We previously reported on the Supreme Court’s recent decision on June 25, 2014 that Aereo, Inc.’s internet television service infringed the copyright of the programs being transmitted by the service. In holding that Aereo was doing more than simply providing antenna access to its customers, Justice Breyer identified “Aereo’s overwhelming likeness to the cable companies” that are subject to regulation under the 1976 Copyright Act. Following the opinion, Aereo suspended its service temporarily, but saw in Justice Breyer’s language a potential silver lining in an otherwise grim cloud.
On July 9, 2014, in a letter to the Southern District of New York, to which the matter is being remanded, Aereo announced that, if it was going to bear the burdens of a cable company, it should also enjoy the benefits. As a cable company, Aereo argued that it was entitled to take a compulsory license under 17 U.S.C. § 111, which would prevent the issuance of an injunction against its operations. Aereo then proceeded to tender statements of account with the Copyright Office, thus requesting treatment as a cable company consistent with the Section 111 license.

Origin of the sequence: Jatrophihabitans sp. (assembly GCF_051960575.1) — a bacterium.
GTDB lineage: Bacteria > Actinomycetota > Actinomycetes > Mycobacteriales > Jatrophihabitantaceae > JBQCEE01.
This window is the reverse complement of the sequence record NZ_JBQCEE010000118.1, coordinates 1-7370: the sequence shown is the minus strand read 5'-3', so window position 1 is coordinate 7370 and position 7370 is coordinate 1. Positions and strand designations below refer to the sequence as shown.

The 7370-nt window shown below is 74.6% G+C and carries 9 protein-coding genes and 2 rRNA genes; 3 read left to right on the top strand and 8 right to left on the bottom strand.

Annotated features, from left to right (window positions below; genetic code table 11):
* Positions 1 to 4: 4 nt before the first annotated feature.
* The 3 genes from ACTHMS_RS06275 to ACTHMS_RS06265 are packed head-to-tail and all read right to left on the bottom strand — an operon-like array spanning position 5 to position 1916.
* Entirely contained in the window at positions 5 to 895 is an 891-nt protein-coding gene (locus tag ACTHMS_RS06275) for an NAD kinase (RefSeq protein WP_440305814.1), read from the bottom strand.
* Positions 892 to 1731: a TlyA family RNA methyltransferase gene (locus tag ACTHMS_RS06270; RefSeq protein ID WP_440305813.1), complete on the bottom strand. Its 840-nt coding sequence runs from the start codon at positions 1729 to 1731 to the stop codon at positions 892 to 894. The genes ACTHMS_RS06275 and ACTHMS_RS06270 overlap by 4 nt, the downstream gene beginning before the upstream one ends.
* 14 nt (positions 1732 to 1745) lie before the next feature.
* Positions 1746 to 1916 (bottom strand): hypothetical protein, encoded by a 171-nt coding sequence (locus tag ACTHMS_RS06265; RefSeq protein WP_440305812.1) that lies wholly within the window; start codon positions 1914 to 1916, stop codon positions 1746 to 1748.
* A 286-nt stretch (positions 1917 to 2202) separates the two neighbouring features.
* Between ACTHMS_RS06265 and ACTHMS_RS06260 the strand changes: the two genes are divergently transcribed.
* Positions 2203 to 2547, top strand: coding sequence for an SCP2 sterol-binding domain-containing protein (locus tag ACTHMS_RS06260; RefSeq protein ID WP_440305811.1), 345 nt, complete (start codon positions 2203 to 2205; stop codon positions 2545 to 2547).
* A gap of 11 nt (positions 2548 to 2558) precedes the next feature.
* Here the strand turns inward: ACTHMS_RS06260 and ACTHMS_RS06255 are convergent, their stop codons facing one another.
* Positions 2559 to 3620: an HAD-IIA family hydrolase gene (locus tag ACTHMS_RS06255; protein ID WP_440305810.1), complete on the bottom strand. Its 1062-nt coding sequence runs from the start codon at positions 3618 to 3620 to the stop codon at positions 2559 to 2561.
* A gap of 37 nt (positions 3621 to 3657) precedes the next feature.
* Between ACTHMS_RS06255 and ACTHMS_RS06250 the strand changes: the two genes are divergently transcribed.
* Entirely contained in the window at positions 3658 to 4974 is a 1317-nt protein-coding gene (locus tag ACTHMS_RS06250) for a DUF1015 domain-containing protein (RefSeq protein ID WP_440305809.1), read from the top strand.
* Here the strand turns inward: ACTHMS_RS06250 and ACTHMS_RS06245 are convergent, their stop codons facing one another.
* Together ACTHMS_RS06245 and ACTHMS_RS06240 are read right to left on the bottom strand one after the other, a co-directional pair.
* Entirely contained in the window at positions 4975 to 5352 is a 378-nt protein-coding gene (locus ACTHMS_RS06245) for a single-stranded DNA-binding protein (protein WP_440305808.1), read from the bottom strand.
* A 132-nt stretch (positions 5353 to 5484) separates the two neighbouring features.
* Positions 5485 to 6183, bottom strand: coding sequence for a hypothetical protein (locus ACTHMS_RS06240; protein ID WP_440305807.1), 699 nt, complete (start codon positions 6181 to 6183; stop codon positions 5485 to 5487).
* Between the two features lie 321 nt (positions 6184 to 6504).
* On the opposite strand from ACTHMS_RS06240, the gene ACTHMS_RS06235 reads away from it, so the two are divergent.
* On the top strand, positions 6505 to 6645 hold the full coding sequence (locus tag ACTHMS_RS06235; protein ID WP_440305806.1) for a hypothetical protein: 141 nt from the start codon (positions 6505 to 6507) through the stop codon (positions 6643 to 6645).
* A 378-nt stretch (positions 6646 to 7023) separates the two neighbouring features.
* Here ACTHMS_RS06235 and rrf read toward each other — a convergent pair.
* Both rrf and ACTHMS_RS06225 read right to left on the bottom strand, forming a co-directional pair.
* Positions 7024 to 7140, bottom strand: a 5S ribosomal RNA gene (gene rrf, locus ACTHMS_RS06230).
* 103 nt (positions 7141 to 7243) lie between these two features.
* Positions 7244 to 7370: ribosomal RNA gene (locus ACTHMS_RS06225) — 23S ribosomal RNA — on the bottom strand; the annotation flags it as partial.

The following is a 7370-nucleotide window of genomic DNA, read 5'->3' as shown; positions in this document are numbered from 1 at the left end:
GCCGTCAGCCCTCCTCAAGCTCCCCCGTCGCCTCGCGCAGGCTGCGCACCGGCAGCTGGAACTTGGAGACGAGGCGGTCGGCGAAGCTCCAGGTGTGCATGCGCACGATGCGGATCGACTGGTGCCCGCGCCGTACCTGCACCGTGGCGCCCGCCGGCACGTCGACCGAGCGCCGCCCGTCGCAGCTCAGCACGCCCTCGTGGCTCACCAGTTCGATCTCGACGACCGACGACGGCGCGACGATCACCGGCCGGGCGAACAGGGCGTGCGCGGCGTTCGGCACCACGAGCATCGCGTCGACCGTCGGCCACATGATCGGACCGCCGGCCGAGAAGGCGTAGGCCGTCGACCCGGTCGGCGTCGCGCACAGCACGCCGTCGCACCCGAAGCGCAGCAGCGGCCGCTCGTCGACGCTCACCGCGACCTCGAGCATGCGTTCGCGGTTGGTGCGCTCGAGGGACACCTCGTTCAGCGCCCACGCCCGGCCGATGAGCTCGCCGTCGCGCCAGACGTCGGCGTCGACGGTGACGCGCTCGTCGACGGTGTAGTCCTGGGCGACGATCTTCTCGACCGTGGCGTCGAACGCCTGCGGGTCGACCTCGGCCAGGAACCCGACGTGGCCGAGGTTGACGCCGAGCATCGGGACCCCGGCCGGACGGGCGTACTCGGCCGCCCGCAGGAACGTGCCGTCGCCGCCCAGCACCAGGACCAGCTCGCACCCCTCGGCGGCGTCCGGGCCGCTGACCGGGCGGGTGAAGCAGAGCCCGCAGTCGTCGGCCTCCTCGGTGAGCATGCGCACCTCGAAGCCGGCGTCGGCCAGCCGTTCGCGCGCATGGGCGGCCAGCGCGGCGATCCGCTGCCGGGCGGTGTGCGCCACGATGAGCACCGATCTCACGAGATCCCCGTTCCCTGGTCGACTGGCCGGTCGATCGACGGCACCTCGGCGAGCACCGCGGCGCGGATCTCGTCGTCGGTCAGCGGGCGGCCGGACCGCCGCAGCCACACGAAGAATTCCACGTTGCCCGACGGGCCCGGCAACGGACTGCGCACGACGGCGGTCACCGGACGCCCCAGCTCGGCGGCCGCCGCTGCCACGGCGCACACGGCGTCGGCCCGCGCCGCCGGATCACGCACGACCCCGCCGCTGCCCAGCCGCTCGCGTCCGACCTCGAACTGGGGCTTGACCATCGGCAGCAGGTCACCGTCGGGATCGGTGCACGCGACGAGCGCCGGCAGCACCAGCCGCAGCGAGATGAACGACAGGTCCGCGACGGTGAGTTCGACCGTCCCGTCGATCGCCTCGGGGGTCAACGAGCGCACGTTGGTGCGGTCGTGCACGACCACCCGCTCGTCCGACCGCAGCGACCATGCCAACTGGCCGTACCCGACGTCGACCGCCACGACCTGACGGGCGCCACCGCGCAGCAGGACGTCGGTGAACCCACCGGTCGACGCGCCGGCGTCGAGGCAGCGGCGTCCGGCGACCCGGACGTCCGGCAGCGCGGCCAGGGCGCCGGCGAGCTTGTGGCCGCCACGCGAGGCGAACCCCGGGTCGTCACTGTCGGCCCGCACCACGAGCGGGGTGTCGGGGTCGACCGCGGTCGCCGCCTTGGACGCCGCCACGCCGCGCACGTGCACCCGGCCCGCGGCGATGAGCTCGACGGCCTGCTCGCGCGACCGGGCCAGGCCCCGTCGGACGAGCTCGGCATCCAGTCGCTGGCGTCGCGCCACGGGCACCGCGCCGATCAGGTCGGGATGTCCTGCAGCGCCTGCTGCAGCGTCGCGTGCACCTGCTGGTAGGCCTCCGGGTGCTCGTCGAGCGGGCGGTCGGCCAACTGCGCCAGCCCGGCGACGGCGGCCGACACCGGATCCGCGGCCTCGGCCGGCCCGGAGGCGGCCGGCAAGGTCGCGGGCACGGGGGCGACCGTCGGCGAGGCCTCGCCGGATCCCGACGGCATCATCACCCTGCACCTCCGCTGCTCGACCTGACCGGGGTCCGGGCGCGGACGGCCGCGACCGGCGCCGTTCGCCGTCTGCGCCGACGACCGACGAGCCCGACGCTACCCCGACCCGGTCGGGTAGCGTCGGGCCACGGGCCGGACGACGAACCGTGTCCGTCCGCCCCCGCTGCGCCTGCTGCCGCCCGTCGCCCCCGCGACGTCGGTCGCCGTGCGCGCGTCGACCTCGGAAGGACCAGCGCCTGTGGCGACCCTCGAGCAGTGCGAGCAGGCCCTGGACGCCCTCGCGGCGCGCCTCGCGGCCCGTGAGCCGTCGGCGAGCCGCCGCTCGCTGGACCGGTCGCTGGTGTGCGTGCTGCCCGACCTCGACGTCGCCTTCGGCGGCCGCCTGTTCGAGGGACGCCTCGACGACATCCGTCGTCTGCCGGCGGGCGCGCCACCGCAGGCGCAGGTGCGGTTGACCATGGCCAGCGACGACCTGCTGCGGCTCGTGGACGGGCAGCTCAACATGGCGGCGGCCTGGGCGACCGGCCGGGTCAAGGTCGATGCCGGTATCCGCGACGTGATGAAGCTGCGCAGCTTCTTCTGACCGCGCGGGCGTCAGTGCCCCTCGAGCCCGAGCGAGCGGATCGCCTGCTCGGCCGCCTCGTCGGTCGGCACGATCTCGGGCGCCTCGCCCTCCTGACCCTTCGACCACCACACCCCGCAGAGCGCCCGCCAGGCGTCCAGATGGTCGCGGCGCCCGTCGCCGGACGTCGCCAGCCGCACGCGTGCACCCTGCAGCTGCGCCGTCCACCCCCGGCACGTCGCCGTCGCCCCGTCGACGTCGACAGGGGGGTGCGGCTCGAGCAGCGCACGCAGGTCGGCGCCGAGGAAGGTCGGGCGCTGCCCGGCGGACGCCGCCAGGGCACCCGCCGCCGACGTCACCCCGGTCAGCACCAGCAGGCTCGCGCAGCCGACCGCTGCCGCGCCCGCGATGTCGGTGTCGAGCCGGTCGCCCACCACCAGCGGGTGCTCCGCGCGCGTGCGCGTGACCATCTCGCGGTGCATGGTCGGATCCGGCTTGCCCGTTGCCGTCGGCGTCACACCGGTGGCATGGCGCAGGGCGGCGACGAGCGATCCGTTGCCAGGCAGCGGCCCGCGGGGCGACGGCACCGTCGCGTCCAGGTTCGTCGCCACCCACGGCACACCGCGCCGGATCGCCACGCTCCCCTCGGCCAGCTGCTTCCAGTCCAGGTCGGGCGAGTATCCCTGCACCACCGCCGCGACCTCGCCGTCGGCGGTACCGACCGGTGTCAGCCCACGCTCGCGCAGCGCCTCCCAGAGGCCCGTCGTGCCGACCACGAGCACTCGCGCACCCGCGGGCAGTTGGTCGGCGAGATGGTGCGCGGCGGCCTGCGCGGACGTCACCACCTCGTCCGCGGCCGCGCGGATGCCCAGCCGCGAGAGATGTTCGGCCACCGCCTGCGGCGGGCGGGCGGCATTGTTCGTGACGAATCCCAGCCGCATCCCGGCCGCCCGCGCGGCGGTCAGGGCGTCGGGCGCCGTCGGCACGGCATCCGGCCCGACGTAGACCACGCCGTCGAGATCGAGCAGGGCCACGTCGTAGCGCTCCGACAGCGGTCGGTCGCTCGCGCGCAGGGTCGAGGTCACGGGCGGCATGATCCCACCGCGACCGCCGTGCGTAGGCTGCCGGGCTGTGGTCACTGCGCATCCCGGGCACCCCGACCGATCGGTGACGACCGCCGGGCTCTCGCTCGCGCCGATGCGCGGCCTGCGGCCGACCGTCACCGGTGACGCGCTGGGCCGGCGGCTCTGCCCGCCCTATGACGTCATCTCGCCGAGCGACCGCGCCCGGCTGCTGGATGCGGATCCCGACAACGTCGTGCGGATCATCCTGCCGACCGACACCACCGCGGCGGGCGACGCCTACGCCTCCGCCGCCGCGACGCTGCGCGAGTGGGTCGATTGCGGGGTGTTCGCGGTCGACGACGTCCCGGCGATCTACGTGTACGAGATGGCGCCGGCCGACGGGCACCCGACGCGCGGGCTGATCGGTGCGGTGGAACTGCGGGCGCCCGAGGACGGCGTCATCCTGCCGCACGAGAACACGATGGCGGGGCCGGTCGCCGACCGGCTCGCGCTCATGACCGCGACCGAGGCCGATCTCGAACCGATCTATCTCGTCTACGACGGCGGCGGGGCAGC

But Aereo’s silver lining faded fast. In a letter dated July 16, 2014, Copyright Office General Counsel Jacqueline Charlesworth stated her office’s view, in reliance on Second Circuit precedent, that “internet retransmissions of broadcast television fall outside the scope of the Section 111 license.” Nevertheless, the Copyright Office provisionally accepted Aereo’s filings pending further developments in the court proceedings.
The Copyright Office’s letter is available here. The District Court has yet to rule on the issue.